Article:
So … I challenge you to allow yourself to not only be vulnerable in reflecting on your own journey as a learner through the lens of the core competencies, but to also make that learning visible to others.



  1. Love this! I think you’re right about taking the risk ourselves and I will now try to document this. It’s difficult to bring out in our students what we haven’t experienced and articulated in our own way. Thanks for sharing!

    • Hi Beverley,

      Knowing you, you likely demonstrate and model this all the time. What a powerful experience when our students see the adults around them doing what they expect others to do. Thanks for taking the time to read this!


  2. I LOVED this entry Mr V.
    May I be so vulnerable as to ask you WHAT the core competencies are?
    You are a wonderful leader. Thank you for sharing your passion of learning and connecting the rest of us with opportunities to engage in the learning and self discovery experience. Cheers. Reagan

    • Hi Reagan. I miss you and the kids!!! The core competencies are the valuable skills we know students will need to possess as they grow as learners. Skills like effective communication, critical and creative thinking, social responsibility, and personal and cultural awareness. These are the enduring qualities kids leave school with so they can adapt to and thrive in the outside world.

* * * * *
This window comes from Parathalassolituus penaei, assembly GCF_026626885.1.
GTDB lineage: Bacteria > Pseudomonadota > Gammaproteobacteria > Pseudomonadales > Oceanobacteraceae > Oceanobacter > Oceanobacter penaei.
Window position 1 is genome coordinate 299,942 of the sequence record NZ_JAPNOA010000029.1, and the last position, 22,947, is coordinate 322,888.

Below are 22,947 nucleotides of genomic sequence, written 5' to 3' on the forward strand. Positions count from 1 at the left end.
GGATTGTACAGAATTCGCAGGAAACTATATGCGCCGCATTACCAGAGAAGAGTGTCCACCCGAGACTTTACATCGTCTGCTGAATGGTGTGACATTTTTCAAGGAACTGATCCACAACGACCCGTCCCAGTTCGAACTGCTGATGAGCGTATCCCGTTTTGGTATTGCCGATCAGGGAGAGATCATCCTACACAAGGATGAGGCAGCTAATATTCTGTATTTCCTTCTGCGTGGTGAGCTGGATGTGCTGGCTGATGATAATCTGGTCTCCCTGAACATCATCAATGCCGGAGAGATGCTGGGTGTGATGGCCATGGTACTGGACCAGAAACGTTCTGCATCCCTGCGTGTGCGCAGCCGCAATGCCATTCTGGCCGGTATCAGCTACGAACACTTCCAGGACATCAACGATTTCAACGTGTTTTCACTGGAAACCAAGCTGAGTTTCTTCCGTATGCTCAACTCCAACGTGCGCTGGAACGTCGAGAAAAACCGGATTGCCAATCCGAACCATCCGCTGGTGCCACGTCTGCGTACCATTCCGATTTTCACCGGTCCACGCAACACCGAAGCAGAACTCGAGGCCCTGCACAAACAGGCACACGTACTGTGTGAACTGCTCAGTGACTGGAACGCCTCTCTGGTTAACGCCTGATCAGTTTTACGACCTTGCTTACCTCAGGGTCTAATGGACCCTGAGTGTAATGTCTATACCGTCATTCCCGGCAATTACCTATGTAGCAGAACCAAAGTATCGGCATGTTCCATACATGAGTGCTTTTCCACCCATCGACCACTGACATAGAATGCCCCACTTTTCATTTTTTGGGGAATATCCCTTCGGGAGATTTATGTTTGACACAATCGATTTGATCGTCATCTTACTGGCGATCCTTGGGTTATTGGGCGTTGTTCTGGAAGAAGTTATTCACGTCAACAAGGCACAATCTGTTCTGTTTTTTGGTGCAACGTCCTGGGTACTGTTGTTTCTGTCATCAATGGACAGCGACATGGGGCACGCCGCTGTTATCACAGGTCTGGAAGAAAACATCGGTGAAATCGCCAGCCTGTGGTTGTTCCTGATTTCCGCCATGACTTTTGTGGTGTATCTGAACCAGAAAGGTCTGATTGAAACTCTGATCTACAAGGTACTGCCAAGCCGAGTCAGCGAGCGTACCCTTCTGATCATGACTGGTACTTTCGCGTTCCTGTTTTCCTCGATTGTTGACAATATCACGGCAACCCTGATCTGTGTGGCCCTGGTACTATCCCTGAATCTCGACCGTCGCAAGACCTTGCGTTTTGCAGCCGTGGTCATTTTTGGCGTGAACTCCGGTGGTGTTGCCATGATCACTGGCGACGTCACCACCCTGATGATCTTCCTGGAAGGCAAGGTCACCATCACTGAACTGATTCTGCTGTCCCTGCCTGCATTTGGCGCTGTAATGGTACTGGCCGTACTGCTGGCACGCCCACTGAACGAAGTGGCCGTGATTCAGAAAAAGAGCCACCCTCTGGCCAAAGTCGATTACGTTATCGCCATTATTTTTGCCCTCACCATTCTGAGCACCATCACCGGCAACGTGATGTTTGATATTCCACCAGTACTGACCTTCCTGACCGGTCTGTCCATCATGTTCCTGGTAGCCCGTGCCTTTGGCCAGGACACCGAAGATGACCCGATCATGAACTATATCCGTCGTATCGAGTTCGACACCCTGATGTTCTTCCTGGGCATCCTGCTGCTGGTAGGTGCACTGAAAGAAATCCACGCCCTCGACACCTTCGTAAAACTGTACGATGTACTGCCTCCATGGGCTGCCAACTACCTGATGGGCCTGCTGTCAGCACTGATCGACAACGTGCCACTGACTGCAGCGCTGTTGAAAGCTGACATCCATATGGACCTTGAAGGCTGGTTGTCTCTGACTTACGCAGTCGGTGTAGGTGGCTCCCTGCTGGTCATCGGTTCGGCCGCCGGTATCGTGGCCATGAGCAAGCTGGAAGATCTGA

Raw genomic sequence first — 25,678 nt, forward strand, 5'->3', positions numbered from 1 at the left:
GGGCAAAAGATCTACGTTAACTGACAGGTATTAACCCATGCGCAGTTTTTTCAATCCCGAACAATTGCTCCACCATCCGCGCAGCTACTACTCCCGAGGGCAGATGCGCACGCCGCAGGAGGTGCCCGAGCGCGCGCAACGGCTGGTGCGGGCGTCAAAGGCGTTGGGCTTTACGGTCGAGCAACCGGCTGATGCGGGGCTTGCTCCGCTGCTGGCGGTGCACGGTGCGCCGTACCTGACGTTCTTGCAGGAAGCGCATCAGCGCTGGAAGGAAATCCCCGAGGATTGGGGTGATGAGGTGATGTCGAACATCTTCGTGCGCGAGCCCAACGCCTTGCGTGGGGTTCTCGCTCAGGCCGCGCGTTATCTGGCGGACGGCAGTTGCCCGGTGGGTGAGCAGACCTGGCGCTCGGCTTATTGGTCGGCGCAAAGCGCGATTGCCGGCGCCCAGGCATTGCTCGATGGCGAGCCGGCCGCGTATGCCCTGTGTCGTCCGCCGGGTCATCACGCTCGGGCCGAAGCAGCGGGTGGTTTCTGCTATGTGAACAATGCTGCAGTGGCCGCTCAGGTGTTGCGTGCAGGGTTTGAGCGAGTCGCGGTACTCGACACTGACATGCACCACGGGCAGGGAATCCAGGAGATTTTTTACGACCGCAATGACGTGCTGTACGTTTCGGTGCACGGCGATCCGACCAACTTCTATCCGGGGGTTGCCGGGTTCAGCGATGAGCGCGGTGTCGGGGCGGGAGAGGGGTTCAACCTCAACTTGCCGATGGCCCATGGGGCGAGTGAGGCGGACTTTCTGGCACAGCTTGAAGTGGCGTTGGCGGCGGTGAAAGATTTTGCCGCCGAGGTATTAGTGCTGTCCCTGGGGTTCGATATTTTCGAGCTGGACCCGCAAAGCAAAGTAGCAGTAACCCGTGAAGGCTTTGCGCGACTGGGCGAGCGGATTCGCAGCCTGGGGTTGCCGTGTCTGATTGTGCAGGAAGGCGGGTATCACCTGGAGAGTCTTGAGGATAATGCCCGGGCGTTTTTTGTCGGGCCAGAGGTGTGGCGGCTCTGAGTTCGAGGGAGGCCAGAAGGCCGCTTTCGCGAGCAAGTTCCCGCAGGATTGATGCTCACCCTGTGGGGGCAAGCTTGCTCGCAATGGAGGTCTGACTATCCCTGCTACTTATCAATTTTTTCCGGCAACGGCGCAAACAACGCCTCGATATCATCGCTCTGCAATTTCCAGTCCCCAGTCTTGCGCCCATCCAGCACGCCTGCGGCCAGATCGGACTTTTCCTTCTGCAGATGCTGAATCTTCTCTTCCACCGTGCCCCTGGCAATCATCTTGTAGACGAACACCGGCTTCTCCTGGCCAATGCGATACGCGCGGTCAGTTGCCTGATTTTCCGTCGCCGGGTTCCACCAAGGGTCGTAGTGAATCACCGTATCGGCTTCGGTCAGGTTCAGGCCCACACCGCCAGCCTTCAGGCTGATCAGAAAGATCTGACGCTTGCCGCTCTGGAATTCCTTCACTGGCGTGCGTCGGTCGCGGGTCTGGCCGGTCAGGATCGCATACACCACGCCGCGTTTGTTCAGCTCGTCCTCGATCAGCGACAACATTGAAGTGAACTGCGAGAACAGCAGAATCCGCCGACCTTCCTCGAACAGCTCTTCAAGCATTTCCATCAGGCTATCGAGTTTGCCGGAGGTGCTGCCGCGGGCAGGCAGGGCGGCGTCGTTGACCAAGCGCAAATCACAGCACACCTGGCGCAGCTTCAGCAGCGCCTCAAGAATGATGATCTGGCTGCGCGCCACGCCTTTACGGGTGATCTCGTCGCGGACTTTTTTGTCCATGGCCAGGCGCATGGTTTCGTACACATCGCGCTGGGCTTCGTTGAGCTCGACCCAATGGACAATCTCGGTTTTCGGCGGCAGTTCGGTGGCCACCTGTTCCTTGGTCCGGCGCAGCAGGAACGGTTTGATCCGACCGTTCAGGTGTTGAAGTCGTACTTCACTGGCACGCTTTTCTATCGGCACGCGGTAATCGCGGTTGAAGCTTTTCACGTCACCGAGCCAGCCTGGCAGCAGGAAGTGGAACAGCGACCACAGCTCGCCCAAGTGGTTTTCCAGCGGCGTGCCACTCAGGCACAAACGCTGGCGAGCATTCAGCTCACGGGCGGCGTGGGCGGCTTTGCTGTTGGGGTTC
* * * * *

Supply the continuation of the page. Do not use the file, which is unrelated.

Thanks for reading this and for asking such a good question. Take care!


  3. It seems like much metacognition is also used in reflection about core competencies! Through your persistent focus on the competencies, it has helped me also to focus on them with my students and even myself. I think very often what we ask our students to IS darn hard. But, as Terry Small said, “Don’t worry that your students never listen to you. Worry that they are always watching you.” (HEH HEH)! I really think that we should try out what we are asking them to do. It can only help us teach it better, and really, they are learning very much from what we DO…Thanks for these original thoughts.

    Jane Silversides

    • That’s a great point Jane…”Worry that they are always watching you.” What a great opportunity, right? We have this group of kids, that if a strong relationship is fostered, will follow where we want to take them. We are powerful models for them, so when we are reflective, have a growth mindset, show vulnerabilities, it only stands to follow that we will develop these competencies in our students.